Angela and Assata: Black Radicals

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“Radical simply means ‘grasping things at the root’.” – Angela Davis Assata Shakur and Angela Davis are two women that were very monumental in the Civil Rights Movement. These women fought and worked beside the men of the Black Panthers and other organizations to make a change. Angela Davis is best known for her radical teachings and being an activist. While she was didn’t promoted violence, she believed that peacefully protesting was an oxymoron. On the other end of the spectrum lies Assata Shakur. Nowadays, Shakur is infamous for escaping prison and residing in Cuba. While Davis worked beside the Black Panthers, Shakur became irritable with the refusal to work beside other black organizations.

The two women may have shared different radical beliefs, they both fought towards the same goal: equality and civil rights for African Americans. Angela Yvonne Davis was born on January 26, 1944, in Birmingham, Alabama to an elementary school teacher and the owner of a service station. The family resided in an area that went by the name of Dynamite Hill. This area went by this name because it was known for being frequently visited and bombed by the local chapter of the Ku Klux Klan. Since the family lived in this area, it struck her mother, Sallye, to be a very active member of the National Association for the Advancement of Colored People. This is very important because, during that time in society, it was very dangerous for a woman to be outwardly associated with the association. Sallye’s involvement in the organization is what originally introduced Angela to the civil rights movement. Angela and her mother both moved to New York to pursue her mother’s higher education, while she attended a high school known for its blacklisted and communist teachers. In 1963, Angela found her way back to the civil rights movements when six young girls were murdered in the bombing of Sixteenth Street Baptist Church.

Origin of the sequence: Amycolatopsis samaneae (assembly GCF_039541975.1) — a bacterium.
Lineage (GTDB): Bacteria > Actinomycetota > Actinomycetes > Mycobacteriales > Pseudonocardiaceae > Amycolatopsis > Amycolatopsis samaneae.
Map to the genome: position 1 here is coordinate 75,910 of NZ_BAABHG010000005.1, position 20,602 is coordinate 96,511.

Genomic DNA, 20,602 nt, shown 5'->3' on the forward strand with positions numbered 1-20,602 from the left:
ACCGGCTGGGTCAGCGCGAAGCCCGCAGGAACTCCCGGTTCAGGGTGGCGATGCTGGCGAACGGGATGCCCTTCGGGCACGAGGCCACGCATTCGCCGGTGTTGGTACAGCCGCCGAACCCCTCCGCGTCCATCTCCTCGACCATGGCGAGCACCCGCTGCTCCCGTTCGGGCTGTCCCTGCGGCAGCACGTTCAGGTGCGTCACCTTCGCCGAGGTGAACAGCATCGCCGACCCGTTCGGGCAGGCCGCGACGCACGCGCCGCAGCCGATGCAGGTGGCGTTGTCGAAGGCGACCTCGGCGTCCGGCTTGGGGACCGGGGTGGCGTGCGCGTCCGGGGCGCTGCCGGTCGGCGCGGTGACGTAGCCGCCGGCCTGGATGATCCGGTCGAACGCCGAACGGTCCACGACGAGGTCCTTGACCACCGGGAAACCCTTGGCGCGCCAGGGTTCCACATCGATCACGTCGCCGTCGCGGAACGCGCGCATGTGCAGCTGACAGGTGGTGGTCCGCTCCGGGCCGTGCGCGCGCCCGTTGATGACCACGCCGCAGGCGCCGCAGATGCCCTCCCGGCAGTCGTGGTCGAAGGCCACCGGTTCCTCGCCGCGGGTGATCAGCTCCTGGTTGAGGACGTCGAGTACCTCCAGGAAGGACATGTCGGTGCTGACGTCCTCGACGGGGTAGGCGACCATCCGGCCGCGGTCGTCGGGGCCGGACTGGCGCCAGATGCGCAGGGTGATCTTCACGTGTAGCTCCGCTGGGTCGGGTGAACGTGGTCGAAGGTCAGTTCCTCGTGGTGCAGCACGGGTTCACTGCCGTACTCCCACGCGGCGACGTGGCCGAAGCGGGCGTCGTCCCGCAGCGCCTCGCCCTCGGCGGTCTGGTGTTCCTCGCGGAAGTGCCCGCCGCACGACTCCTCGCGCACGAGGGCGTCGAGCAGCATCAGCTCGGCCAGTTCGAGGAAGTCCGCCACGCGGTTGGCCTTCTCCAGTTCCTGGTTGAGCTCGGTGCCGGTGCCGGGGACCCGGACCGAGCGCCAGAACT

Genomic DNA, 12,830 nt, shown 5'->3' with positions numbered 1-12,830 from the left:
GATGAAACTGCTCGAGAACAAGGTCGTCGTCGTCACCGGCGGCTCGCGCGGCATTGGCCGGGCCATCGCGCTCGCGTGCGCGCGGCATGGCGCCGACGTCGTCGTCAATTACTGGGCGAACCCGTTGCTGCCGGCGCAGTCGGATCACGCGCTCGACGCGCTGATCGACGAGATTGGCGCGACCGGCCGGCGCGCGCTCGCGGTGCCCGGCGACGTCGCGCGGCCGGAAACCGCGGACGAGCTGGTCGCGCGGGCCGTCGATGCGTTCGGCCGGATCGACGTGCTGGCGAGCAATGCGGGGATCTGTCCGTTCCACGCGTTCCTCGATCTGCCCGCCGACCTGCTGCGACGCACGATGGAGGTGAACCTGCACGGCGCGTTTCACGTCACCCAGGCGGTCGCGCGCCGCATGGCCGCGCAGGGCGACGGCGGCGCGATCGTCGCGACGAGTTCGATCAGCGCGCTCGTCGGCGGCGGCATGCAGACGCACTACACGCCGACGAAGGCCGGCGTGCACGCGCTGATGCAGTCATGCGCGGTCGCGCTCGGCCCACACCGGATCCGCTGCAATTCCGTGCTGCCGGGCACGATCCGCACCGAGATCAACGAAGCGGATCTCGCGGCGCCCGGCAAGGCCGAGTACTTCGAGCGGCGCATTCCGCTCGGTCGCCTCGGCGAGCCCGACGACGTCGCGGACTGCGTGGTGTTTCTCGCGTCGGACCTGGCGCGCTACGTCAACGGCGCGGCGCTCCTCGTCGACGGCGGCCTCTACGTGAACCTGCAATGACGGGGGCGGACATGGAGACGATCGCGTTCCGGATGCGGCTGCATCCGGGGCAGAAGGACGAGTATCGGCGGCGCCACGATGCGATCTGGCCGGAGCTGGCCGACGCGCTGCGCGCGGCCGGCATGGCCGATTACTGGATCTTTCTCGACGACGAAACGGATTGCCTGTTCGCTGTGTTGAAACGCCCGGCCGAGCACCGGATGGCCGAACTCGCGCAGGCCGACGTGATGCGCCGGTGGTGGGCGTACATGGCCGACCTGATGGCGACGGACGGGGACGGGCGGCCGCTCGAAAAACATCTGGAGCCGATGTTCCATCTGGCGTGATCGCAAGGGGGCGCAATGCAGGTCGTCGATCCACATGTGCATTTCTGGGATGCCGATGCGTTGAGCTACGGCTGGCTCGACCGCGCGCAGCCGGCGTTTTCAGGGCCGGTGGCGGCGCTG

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This bombing inspired her to want to make a change in how African Americans as a whole were being treated. With her newly sparked interest in the civil rights movement, she found herself being strongly fond and influenced by Black Power advocates and later the Black Panthers. During this time in 1967, she also joined the Student Nonviolent Coordinating Committee. A year later, Davis received her master’s degree and also joined the American Communist Party. Following her membership in the party, she became an assistant professor at the University of California Los Angeles but was soon fired due to her involvement in the association. Upon being fired, Ronald Reagan swore that Davis would never teach in the University of California education system. Angela’s involvement with the civil rights movement did not stop at the church bombing. In the early 1970s, she was known for her fight to better prison conditions.

Her most famous release was that of the Soledad Brothers. Even though the release of the Soledad Brothers was successful, Angela and her team had a problem releasing another set of prisoners. On August 7, 1970, they attempted to free activist George Jackson from the Marion County courthouse. During this failed attempt, Judge Harold Hardy, Jackson, and two others were murdered in the crossfire. This aborted mission led to Davis being charged as a co-conspirator due to the guns that were used were registered in her name. Davis was placed on a very high profile trial but was eventually acquited of her charges in 1972. Even though Davis was acquited of all charges, she was placed on the FBI’s most wanted list due to her fleeing police. Three years after Angela Davis was born, Joanne Deborah Byron graced the world. Byron was born in New York City on July 16, 1947. At the young age of three, her parents divorced, which resulted in the move to North Carolina with her mother. Soon enough, her mother returned to New York and she rotated residencies between Wilmington and New York City. Joanne had her first taste of activism once she enrolled at the City College of New York.